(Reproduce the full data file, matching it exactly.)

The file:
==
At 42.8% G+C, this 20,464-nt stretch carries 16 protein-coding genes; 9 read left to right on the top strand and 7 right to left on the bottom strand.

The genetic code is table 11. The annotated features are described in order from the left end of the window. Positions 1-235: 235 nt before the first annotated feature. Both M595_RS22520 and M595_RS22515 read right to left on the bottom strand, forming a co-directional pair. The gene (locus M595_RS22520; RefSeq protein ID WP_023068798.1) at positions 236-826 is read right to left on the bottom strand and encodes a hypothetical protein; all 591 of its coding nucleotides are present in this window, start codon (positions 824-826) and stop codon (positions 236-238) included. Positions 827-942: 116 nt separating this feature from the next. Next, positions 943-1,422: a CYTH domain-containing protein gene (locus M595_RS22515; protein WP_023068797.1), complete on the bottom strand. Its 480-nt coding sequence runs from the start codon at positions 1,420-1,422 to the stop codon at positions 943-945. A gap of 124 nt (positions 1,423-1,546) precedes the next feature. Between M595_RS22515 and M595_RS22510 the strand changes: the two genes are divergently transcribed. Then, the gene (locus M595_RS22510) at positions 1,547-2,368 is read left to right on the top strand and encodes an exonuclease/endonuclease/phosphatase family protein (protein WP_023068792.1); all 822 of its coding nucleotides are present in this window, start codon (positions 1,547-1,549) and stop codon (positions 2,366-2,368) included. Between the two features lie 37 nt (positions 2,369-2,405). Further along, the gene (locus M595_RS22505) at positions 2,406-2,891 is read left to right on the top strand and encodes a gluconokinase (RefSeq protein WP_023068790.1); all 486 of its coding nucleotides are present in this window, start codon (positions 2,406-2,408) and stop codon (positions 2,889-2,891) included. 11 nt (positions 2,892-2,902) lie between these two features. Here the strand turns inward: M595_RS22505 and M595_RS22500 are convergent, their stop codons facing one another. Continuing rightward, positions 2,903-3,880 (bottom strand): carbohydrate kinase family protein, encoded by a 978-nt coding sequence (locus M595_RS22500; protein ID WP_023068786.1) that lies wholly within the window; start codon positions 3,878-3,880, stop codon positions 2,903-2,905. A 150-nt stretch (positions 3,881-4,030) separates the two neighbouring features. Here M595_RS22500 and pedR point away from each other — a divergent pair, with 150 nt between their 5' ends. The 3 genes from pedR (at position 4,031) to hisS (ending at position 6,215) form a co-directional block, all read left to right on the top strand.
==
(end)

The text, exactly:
At 42.8% G+C, this 20,464-nt stretch carries 16 protein-coding genes; 9 read left to right on the top strand and 7 right to left on the bottom strand.

The genetic code is table 11. The annotated features are described in order from the left end of the window. Positions 1-235: 235 nt before the first annotated feature. Both M595_RS22520 and M595_RS22515 read right to left on the bottom strand, forming a co-directional pair. The gene (locus M595_RS22520; RefSeq protein ID WP_023068798.1) at positions 236-826 is read right to left on the bottom strand and encodes a hypothetical protein; all 591 of its coding nucleotides are present in this window, start codon (positions 824-826) and stop codon (positions 236-238) included. Positions 827-942: 116 nt separating this feature from the next. Next, positions 943-1,422: a CYTH domain-containing protein gene (locus M595_RS22515; protein WP_023068797.1), complete on the bottom strand. Its 480-nt coding sequence runs from the start codon at positions 1,420-1,422 to the stop codon at positions 943-945. A gap of 124 nt (positions 1,423-1,546) precedes the next feature. Between M595_RS22515 and M595_RS22510 the strand changes: the two genes are divergently transcribed. Then, the gene (locus M595_RS22510) at positions 1,547-2,368 is read left to right on the top strand and encodes an exonuclease/endonuclease/phosphatase family protein (protein WP_023068792.1); all 822 of its coding nucleotides are present in this window, start codon (positions 1,547-1,549) and stop codon (positions 2,366-2,368) included. Between the two features lie 37 nt (positions 2,369-2,405). Further along, the gene (locus M595_RS22505) at positions 2,406-2,891 is read left to right on the top strand and encodes a gluconokinase (RefSeq protein WP_023068790.1); all 486 of its coding nucleotides are present in this window, start codon (positions 2,406-2,408) and stop codon (positions 2,889-2,891) included. 11 nt (positions 2,892-2,902) lie between these two features. Here the strand turns inward: M595_RS22505 and M595_RS22500 are convergent, their stop codons facing one another. Continuing rightward, positions 2,903-3,880 (bottom strand): carbohydrate kinase family protein, encoded by a 978-nt coding sequence (locus M595_RS22500; protein ID WP_023068786.1) that lies wholly within the window; start codon positions 3,878-3,880, stop codon positions 2,903-2,905. A 150-nt stretch (positions 3,881-4,030) separates the two neighbouring features. Here M595_RS22500 and pedR point away from each other — a divergent pair, with 150 nt between their 5' ends. The 3 genes from pedR (at position 4,031) to hisS (ending at position 6,215) form a co-directional block, all read left to right on the top strand.